4.     Inter alia contending that he was more meritorious than the first respondent, the appellant preferred an appeal against the decision of the Selection Committee before the Joint Director of School Education. By an order dated 17th December, 2004 the appeal of the appellant was allowed.

5.     We may also place on record that the appointment of the first respondent was not approved by the said Joint Director. However, it must also be noticed that one of the allegations against the first respondent in the inspection reports filed by C.E.O. and D.E.O. was that he had never participated in the Parents Teachers Meeting, Independence Day Celebrations or any of the functions of the school.

6.     The first respondent filed a writ petition before the High Court questioning the said order of the Joint Director dated 17th December, 2004. A learned Single Judge of the High Court allowed the said writ petition and directed the School Committee to consider the cases of all eligible candidates for appointment to the post of Head Master.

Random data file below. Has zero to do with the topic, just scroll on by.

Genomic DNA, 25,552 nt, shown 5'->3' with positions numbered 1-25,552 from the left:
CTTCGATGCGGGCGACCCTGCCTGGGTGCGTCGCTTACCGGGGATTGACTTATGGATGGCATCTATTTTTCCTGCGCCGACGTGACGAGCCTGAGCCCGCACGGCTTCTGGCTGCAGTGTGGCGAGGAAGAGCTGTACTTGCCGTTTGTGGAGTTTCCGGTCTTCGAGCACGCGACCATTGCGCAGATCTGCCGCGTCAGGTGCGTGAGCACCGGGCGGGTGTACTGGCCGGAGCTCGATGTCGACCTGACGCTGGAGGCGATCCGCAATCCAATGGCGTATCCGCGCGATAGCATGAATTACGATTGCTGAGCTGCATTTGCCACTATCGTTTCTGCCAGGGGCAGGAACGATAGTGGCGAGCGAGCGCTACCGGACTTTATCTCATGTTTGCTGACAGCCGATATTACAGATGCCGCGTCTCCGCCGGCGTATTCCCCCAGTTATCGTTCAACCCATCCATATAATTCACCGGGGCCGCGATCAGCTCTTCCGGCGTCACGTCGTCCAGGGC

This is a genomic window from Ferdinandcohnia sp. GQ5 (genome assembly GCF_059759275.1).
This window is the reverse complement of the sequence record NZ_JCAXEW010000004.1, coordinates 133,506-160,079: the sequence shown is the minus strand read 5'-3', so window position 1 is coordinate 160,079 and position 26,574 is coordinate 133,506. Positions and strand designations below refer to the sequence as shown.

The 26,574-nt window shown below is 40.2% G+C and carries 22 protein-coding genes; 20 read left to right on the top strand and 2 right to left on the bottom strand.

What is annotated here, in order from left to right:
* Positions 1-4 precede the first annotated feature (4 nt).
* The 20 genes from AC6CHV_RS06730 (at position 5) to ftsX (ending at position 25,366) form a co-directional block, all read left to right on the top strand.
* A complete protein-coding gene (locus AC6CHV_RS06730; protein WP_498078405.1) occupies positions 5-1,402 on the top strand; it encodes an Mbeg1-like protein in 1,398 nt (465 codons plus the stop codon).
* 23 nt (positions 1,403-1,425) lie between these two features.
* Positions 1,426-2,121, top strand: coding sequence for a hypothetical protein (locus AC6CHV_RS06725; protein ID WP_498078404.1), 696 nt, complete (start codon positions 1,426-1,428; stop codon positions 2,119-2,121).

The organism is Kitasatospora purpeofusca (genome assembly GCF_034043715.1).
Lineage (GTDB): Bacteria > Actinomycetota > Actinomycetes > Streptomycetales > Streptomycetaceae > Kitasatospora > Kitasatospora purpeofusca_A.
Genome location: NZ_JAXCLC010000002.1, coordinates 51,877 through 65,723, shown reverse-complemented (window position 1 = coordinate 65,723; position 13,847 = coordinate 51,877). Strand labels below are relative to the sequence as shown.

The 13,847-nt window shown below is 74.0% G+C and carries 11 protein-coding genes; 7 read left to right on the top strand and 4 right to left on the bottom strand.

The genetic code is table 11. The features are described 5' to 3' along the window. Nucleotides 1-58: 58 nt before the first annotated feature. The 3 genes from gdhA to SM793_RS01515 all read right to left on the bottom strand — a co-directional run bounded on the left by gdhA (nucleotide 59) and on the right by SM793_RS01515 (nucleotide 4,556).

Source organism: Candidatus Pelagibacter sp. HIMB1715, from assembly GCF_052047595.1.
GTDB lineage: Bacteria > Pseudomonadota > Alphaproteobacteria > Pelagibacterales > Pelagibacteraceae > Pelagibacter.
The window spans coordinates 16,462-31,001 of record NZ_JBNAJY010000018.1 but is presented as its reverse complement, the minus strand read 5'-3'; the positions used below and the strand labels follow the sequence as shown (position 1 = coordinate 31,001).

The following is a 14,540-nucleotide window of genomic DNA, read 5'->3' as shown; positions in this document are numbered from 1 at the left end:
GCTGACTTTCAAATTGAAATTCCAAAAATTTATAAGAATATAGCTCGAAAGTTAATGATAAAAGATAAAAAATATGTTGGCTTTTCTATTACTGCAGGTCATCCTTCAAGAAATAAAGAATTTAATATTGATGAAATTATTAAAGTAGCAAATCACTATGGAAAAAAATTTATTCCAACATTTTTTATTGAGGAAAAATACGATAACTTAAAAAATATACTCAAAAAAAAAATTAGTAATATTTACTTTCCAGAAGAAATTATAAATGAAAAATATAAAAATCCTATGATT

7.     The appellant preferred an intra court appeal there against which, by reason of the impugned judgment, has been dismissed.

8.     The question which arose for consideration before the High Court is as to whether the High Court should have interfered with the order passed by the statutory authority in exercise of its writ jurisdiction.

9.     By a detailed judgment both the learned Single Judge as also the Division Bench took into consideration the respective qualifications of the appellant as also the first respondent to opine that both the School Committee as also the Joint Director of Schools did not consider the respective merits and abilities of the parties from all perspectives.